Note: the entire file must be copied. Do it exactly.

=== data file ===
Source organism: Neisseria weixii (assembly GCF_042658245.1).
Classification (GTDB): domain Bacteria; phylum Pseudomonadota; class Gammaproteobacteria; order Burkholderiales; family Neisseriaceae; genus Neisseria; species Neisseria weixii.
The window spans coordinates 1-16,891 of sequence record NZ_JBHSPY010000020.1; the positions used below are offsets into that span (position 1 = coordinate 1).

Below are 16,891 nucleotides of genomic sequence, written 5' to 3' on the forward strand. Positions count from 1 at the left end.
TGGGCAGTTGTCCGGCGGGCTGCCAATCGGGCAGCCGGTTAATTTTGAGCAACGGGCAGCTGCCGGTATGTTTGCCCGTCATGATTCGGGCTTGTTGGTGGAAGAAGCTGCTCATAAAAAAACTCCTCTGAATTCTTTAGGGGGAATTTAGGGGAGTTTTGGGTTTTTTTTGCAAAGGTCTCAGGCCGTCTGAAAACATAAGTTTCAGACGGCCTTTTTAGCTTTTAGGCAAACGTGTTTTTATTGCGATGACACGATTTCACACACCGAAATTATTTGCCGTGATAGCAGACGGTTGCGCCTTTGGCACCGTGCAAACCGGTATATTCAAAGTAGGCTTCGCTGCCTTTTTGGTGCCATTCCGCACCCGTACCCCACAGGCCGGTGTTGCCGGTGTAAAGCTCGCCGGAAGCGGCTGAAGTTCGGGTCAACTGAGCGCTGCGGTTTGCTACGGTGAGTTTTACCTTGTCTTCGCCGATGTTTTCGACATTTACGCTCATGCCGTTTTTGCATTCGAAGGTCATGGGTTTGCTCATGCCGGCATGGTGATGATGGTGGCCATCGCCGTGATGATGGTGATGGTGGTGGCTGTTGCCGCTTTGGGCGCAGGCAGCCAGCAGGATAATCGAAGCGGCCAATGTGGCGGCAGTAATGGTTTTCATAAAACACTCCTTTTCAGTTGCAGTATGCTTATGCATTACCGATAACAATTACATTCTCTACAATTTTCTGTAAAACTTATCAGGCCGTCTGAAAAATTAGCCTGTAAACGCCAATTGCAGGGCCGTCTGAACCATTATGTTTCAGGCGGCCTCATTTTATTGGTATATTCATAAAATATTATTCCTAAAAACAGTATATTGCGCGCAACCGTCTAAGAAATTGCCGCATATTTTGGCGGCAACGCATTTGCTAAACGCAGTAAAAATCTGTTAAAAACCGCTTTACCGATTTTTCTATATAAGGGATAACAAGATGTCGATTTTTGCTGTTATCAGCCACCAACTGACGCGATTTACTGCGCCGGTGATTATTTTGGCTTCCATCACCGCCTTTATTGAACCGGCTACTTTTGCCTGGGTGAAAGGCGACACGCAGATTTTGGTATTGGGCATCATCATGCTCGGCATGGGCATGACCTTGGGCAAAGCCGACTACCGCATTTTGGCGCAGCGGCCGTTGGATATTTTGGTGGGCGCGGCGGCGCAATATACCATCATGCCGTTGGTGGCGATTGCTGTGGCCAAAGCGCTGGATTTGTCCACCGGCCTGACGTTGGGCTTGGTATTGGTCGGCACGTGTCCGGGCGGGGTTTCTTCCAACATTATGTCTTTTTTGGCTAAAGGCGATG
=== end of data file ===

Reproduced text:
Source organism: Neisseria weixii (assembly GCF_042658245.1).
Classification (GTDB): domain Bacteria; phylum Pseudomonadota; class Gammaproteobacteria; order Burkholderiales; family Neisseriaceae; genus Neisseria; species Neisseria weixii.
The window spans coordinates 1-16,891 of sequence record NZ_JBHSPY010000020.1; the positions used below are offsets into that span (position 1 = coordinate 1).

Below are 16,891 nucleotides of genomic sequence, written 5' to 3' on the forward strand. Positions count from 1 at the left end.
TGGGCAGTTGTCCGGCGGGCTGCCAATCGGGCAGCCGGTTAATTTTGAGCAACGGGCAGCTGCCGGTATGTTTGCCCGTCATGATTCGGGCTTGTTGGTGGAAGAAGCTGCTCATAAAAAAACTCCTCTGAATTCTTTAGGGGGAATTTAGGGGAGTTTTGGGTTTTTTTTGCAAAGGTCTCAGGCCGTCTGAAAACATAAGTTTCAGACGGCCTTTTTAGCTTTTAGGCAAACGTGTTTTTATTGCGATGACACGATTTCACACACCGAAATTATTTGCCGTGATAGCAGACGGTTGCGCCTTTGGCACCGTGCAAACCGGTATATTCAAAGTAGGCTTCGCTGCCTTTTTGGTGCCATTCCGCACCCGTACCCCACAGGCCGGTGTTGCCGGTGTAAAGCTCGCCGGAAGCGGCTGAAGTTCGGGTCAACTGAGCGCTGCGGTTTGCTACGGTGAGTTTTACCTTGTCTTCGCCGATGTTTTCGACATTTACGCTCATGCCGTTTTTGCATTCGAAGGTCATGGGTTTGCTCATGCCGGCATGGTGATGATGGTGGCCATCGCCGTGATGATGGTGATGGTGGTGGCTGTTGCCGCTTTGGGCGCAGGCAGCCAGCAGGATAATCGAAGCGGCCAATGTGGCGGCAGTAATGGTTTTCATAAAACACTCCTTTTCAGTTGCAGTATGCTTATGCATTACCGATAACAATTACATTCTCTACAATTTTCTGTAAAACTTATCAGGCCGTCTGAAAAATTAGCCTGTAAACGCCAATTGCAGGGCCGTCTGAACCATTATGTTTCAGGCGGCCTCATTTTATTGGTATATTCATAAAATATTATTCCTAAAAACAGTATATTGCGCGCAACCGTCTAAGAAATTGCCGCATATTTTGGCGGCAACGCATTTGCTAAACGCAGTAAAAATCTGTTAAAAACCGCTTTACCGATTTTTCTATATAAGGGATAACAAGATGTCGATTTTTGCTGTTATCAGCCACCAACTGACGCGATTTACTGCGCCGGTGATTATTTTGGCTTCCATCACCGCCTTTATTGAACCGGCTACTTTTGCCTGGGTGAAAGGCGACACGCAGATTTTGGTATTGGGCATCATCATGCTCGGCATGGGCATGACCTTGGGCAAAGCCGACTACCGCATTTTGGCGCAGCGGCCGTTGGATATTTTGGTGGGCGCGGCGGCGCAATATACCATCATGCCGTTGGTGGCGATTGCTGTGGCCAAAGCGCTGGATTTGTCCACCGGCCTGACGTTGGGCTTGGTATTGGTCGGCACGTGTCCGGGCGGGGTTTCTTCCAACATTATGTCTTTTTTGGCTAAAGGCGATG